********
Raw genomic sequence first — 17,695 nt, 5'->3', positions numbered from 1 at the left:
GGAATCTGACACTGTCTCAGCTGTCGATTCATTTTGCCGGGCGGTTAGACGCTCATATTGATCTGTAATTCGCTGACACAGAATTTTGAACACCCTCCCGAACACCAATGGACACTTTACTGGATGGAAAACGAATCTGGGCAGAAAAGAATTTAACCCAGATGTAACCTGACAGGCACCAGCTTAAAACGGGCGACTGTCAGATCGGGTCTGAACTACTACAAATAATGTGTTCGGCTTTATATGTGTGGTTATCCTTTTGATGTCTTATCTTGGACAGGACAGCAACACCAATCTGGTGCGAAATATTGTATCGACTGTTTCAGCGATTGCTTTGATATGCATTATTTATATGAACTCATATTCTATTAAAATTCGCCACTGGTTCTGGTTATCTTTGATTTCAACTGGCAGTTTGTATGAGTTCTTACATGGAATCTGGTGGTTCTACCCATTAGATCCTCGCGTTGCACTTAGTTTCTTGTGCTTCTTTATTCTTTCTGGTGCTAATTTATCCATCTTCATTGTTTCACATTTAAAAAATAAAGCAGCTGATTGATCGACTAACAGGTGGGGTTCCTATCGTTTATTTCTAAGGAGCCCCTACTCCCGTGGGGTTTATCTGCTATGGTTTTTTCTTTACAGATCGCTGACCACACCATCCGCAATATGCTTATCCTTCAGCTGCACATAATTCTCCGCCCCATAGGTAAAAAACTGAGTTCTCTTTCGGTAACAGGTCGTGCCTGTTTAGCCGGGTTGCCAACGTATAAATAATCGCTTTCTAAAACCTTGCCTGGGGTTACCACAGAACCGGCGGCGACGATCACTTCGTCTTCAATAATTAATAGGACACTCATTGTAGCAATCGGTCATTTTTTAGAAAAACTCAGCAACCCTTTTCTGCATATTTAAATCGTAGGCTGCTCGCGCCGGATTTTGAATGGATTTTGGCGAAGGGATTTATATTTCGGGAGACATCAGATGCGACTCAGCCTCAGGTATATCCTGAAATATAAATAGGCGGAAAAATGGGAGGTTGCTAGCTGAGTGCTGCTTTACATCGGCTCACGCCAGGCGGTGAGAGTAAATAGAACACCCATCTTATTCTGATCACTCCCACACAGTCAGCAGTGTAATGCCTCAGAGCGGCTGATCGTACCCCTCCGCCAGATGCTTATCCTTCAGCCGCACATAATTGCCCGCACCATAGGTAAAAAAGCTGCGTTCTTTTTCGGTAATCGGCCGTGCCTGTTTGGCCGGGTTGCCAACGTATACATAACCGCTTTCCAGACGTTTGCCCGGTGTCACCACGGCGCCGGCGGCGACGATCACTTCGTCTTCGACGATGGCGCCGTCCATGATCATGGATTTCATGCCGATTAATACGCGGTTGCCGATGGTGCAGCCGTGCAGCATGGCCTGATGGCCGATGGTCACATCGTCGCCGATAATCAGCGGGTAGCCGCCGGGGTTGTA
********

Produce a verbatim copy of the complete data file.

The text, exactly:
Raw genomic sequence first — 17,695 nt, 5'->3', positions numbered from 1 at the left:
GGAATCTGACACTGTCTCAGCTGTCGATTCATTTTGCCGGGCGGTTAGACGCTCATATTGATCTGTAATTCGCTGACACAGAATTTTGAACACCCTCCCGAACACCAATGGACACTTTACTGGATGGAAAACGAATCTGGGCAGAAAAGAATTTAACCCAGATGTAACCTGACAGGCACCAGCTTAAAACGGGCGACTGTCAGATCGGGTCTGAACTACTACAAATAATGTGTTCGGCTTTATATGTGTGGTTATCCTTTTGATGTCTTATCTTGGACAGGACAGCAACACCAATCTGGTGCGAAATATTGTATCGACTGTTTCAGCGATTGCTTTGATATGCATTATTTATATGAACTCATATTCTATTAAAATTCGCCACTGGTTCTGGTTATCTTTGATTTCAACTGGCAGTTTGTATGAGTTCTTACATGGAATCTGGTGGTTCTACCCATTAGATCCTCGCGTTGCACTTAGTTTCTTGTGCTTCTTTATTCTTTCTGGTGCTAATTTATCCATCTTCATTGTTTCACATTTAAAAAATAAAGCAGCTGATTGATCGACTAACAGGTGGGGTTCCTATCGTTTATTTCTAAGGAGCCCCTACTCCCGTGGGGTTTATCTGCTATGGTTTTTTCTTTACAGATCGCTGACCACACCATCCGCAATATGCTTATCCTTCAGCTGCACATAATTCTCCGCCCCATAGGTAAAAAACTGAGTTCTCTTTCGGTAACAGGTCGTGCCTGTTTAGCCGGGTTGCCAACGTATAAATAATCGCTTTCTAAAACCTTGCCTGGGGTTACCACAGAACCGGCGGCGACGATCACTTCGTCTTCAATAATTAATAGGACACTCATTGTAGCAATCGGTCATTTTTTAGAAAAACTCAGCAACCCTTTTCTGCATATTTAAATCGTAGGCTGCTCGCGCCGGATTTTGAATGGATTTTGGCGAAGGGATTTATATTTCGGGAGACATCAGATGCGACTCAGCCTCAGGTATATCCTGAAATATAAATAGGCGGAAAAATGGGAGGTTGCTAGCTGAGTGCTGCTTTACATCGGCTCACGCCAGGCGGTGAGAGTAAATAGAACACCCATCTTATTCTGATCACTCCCACACAGTCAGCAGTGTAATGCCTCAGAGCGGCTGATCGTACCCCTCCGCCAGATGCTTATCCTTCAGCCGCACATAATTGCCCGCACCATAGGTAAAAAAGCTGCGTTCTTTTTCGGTAATCGGCCGTGCCTGTTTGGCCGGGTTGCCAACGTATACATAACCGCTTTCCAGACGTTTGCCCGGTGTCACCACGGCGCCGGCGGCGACGATCACTTCGTCTTCGACGATGGCGCCGTCCATGATCATGGATTTCATGCCGATTAATACGCGGTTGCCGATGGTGCAGCCGTGCAGCATGGCCTGATGGCCGATGGTCACATCGTCGCCGATAATCAGCGGGTAGCCGCCGGGGTTGTA